Those ties have taken a hit since a war of words erupted in the past five days between the North Korean ambassador to Kuala Lumpur and Malaysia’s government over how local authorities have handled an investigation into the death of Kim Jong Nam.

Although North Korea has not yet matched Malaysia by recalling its ambassador to Kuala Lumpur, the Malaysian government might be compelled to pressure Pyongyang into handing over the diplomat, according to Shahriman.

It could do this, he said, by invoking a provision of U.N. Security Council Resolution 2321 that allows member-states “to reduce the number if staff at [North Korean] diplomatic missions and consular posts” – in other words, expel some of Pyongyang’s embassy personnel.

“If North Korea doesn’t lift the diplomatic immunity of one of their diplomats who’s being sought by Malaysian police in connection with Kim Jong Nam’s assassination, Malaysia would probably find it compelling to invoke such kinds of provisions,” Shahriman said.

Angry words

Bilateral ties have been “somewhat hurt” within the past week, particularly following comments made by Pyongyang envoy Kang Chol, said Hoo Chiew Ping, a North Korea policy analyst at the National University of Malaysia.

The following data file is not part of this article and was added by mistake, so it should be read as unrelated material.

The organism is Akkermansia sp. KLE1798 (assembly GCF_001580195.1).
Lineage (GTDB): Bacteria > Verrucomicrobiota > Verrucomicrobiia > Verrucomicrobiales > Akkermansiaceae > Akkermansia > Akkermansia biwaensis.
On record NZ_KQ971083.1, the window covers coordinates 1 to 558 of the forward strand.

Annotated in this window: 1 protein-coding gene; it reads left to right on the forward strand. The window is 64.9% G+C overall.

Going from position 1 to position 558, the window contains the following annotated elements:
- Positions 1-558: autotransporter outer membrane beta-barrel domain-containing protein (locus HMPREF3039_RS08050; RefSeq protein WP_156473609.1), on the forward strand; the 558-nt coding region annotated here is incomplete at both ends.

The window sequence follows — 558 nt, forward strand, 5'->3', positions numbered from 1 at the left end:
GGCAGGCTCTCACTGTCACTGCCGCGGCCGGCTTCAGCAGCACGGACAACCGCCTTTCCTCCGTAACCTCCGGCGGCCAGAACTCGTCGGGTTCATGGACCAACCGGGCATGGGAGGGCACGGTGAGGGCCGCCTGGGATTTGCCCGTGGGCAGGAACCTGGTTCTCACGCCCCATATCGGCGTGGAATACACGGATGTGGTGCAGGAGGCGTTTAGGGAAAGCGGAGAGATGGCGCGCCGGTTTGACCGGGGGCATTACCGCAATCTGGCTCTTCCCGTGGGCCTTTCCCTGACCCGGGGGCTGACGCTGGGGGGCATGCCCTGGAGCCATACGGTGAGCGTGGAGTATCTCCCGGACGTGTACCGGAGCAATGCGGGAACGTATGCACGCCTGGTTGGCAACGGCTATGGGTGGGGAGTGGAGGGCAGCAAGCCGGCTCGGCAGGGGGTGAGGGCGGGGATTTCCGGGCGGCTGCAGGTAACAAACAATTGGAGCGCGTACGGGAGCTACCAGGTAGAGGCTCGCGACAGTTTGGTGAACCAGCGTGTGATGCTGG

Amid a refusal by Malaysian officials to hand over Kim Jong Nam’s remains to North Korea without a post-mortem and their insistence that his next-of-kin give the authorities DNA samples as part of their investigation, the ambassador publicly accused Malaysian authorities of conducting an unprofessional investigation and colluding with Seoul over Kim Jong Nam’s killing.

In his public comments, however, the ambassador never referred to the dead man as Kim Jong Nam, the estranged older sibling of North Korea’s leader. The envoy identified the dead man as Kim Chol, a holder of a North Korean diplomatic passport.

“But his reaction is understandable due to the need to express the North Korean regime’s position on the issue: their need to secure a dead North Korean national, despite refusing to acknowledge [to whom] the body belongs or [whether the person is] related to the regime’s leader, Kim Jong Un,” Hoo told BenarNews.

“If the North Korean ambassador does not say anything that is in line with the regime’s expectations or even slightly recognizing Kim Chol as Kim Jong Nam, his life could be in danger,” she told BenarNews.

Azmi Hassan, a Malaysian professor of geo-politics, said Kuala Lumpur so far had demonstrated that it was giving higher priority to solving the case, even if this meant pushing the limits of its 44-year-old bilateral ties with Pyongyang.

“But when the inspector general of police named a suspect who is a diplomat of the embassy, it shows Malaysia’s determination to find out the culprit without any regard to diplomatic relations,” Azmi told BenarNews.

“When the sovereignty of a country is challenged, diplomatic interests becomes less important.”

Reported by BenarNews, an RFA-affiliated online news service.